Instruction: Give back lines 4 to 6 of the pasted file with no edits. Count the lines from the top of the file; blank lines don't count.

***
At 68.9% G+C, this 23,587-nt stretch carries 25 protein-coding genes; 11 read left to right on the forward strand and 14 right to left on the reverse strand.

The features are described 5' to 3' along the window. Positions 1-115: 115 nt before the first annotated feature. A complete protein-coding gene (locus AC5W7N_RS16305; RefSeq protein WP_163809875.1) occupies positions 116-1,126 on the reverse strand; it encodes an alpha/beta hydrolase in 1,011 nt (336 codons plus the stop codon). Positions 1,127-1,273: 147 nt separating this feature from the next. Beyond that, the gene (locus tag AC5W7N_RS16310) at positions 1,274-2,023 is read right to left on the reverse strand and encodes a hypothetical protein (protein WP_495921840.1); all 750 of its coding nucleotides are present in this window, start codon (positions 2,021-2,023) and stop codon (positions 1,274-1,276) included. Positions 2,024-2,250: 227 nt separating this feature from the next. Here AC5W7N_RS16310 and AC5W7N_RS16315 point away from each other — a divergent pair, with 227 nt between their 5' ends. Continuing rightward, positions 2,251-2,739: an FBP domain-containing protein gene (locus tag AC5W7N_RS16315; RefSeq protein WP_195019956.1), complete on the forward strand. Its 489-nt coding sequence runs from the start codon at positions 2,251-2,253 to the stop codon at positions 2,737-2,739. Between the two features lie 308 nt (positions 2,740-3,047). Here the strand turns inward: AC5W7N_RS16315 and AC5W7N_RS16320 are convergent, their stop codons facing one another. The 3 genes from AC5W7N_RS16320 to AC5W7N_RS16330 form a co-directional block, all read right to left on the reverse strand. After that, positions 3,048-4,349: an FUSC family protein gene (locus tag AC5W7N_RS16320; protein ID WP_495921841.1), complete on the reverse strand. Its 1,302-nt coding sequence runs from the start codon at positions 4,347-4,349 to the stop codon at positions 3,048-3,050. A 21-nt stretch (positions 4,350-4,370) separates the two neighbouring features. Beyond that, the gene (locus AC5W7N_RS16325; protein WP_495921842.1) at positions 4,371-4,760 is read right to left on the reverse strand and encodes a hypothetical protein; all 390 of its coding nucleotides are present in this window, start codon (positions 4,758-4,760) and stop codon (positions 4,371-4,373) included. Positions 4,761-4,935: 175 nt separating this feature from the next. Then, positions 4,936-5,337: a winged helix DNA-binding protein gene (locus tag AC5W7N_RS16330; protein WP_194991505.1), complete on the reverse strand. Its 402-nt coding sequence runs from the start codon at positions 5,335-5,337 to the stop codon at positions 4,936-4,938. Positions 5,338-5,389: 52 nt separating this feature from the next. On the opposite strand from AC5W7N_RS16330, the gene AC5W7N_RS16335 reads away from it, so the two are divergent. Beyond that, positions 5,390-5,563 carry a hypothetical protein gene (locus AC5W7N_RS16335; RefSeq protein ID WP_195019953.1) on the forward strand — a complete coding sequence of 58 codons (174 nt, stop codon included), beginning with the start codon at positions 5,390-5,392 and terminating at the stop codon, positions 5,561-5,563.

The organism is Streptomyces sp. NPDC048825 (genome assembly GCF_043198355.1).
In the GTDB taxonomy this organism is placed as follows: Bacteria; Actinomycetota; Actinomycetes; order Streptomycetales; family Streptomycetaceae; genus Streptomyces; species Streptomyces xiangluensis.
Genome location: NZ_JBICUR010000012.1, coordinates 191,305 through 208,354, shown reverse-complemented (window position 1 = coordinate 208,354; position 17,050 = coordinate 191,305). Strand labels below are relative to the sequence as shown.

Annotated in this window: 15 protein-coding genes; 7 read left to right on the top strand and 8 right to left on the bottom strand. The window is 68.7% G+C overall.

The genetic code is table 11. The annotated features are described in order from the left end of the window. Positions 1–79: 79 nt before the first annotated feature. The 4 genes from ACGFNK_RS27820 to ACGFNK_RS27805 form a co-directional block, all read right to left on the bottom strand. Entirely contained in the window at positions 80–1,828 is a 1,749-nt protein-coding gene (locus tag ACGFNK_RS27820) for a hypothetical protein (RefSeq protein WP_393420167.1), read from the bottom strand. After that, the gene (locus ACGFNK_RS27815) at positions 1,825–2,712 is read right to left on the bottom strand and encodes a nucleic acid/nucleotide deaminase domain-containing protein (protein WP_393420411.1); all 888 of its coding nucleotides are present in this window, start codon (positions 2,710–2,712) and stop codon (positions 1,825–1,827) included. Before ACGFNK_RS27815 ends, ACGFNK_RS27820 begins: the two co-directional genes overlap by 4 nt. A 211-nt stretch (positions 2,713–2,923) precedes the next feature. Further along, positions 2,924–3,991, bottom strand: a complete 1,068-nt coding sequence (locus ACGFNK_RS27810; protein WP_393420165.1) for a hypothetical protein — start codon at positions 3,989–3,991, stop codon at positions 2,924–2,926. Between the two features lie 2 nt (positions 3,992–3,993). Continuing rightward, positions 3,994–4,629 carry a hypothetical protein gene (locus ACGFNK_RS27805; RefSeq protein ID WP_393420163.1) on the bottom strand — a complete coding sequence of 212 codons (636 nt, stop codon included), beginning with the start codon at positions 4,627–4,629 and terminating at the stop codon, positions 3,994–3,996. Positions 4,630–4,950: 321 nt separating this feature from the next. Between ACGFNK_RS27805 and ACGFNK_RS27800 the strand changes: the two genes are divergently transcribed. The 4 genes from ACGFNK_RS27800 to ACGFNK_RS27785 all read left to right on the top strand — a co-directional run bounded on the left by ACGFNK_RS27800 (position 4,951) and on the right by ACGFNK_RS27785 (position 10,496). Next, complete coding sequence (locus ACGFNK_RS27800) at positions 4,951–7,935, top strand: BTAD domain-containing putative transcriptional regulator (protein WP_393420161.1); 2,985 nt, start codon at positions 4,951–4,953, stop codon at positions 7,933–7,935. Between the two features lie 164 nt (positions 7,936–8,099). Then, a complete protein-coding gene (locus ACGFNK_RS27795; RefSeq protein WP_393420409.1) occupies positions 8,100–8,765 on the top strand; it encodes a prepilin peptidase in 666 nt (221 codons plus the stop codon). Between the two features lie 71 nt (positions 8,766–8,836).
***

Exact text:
In the GTDB taxonomy this organism is placed as follows: Bacteria; Actinomycetota; Actinomycetes; order Streptomycetales; family Streptomycetaceae; genus Streptomyces; species Streptomyces xiangluensis.
Genome location: NZ_JBICUR010000012.1, coordinates 191,305 through 208,354, shown reverse-complemented (window position 1 = coordinate 208,354; position 17,050 = coordinate 191,305). Strand labels below are relative to the sequence as shown.

Annotated in this window: 15 protein-coding genes; 7 read left to right on the top strand and 8 right to left on the bottom strand. The window is 68.7% G+C overall.